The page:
William Root House highlights how families kept cool in 19th Century Marietta

William Root House, a two story wooden pre-Civil War house

The William Root House and Museum has a special feature for the summer months, especially relevant in light of the scorching heat we’ve experienced over the past few weeks.

In the days before widespread air conditioning, southerners used a number of clever techniques to avoid roasting during the hot months. The William Root House focuses on highlighting 19th-century home life, so the theme for the summer is keeping cool.

According to the announcement on the City of Marietta website, “Carpets are rolled up and replaced with bamboo mats to protect floors from dirt and dust.”

“Fireplaces are sealed to keep out birds and unwanted pests.” the announcement continues. “Dark upholstered furniture is adorned with crisp white slipcovers.”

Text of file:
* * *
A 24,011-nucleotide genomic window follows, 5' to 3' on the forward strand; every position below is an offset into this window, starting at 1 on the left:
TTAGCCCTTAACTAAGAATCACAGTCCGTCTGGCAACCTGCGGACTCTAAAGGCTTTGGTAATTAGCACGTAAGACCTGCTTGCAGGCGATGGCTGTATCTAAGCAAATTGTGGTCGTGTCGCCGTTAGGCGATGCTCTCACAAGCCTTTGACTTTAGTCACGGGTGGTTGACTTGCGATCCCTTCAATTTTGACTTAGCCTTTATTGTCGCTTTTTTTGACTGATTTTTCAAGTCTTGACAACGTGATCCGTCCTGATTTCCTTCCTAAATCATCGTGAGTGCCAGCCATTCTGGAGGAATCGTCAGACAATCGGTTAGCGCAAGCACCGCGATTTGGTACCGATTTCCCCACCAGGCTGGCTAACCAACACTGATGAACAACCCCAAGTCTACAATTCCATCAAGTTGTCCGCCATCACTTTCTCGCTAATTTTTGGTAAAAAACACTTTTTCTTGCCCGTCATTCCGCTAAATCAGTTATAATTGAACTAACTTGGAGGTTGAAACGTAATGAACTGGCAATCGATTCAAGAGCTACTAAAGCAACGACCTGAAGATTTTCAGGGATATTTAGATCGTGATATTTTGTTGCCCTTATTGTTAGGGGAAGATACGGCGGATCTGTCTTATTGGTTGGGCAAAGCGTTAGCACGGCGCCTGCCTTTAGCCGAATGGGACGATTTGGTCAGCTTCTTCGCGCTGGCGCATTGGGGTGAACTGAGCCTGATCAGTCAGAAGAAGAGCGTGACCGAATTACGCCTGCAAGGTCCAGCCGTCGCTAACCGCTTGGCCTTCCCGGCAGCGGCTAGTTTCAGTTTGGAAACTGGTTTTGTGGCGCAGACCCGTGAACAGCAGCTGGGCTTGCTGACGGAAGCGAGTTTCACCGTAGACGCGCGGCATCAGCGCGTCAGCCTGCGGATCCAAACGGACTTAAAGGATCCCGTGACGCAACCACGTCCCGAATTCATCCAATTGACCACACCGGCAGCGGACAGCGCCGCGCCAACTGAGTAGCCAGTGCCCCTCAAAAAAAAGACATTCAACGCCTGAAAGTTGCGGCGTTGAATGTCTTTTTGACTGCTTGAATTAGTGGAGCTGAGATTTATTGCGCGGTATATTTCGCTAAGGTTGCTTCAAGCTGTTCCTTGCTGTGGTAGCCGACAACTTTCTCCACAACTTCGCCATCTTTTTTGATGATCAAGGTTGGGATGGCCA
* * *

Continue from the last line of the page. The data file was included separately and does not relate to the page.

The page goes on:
“These and many more tricks help create an airy space designed for summer comfort.”

“Dressed for Summer” is on display through September 28, 2024, and the display is included in the cost of regular museum admission. 

The William Root House is located at 80 North Marietta Pkwy NW, Marietta, GA 30060, just around the corner from Marietta Square.

About the William Root House

The William Root House was built in about 1845, and was the home of William Root and his wife Hannah.

William Root was a druggist who was born in Philadelphia. He moved to Marietta in 1839 to open a drug and general store. He married Hannah Simpson a year later, and they built the house at what is now Church and Lemon streets.

It was later moved to face Lemon Street, and was owned by William Root until 1886.

Afterward, it had a series of owners and went into steady decline, and in the 1940s, it was split into apartments.

By the 1980s, the house was in serious disrepair and scheduled for demolition.

A preservation effort began, and in 1989 Cobb Landmarks & Historical Society bought the house and moved it to its current location at 80 North Marietta Pkwy NW, Marietta, GA 30060.

According to promotional materials for the museum, “While the home and grounds have been meticulously restored to their 1860 appearance, interactive electronic displays have been added to tell the story of the Root family and their enslaved house servants.”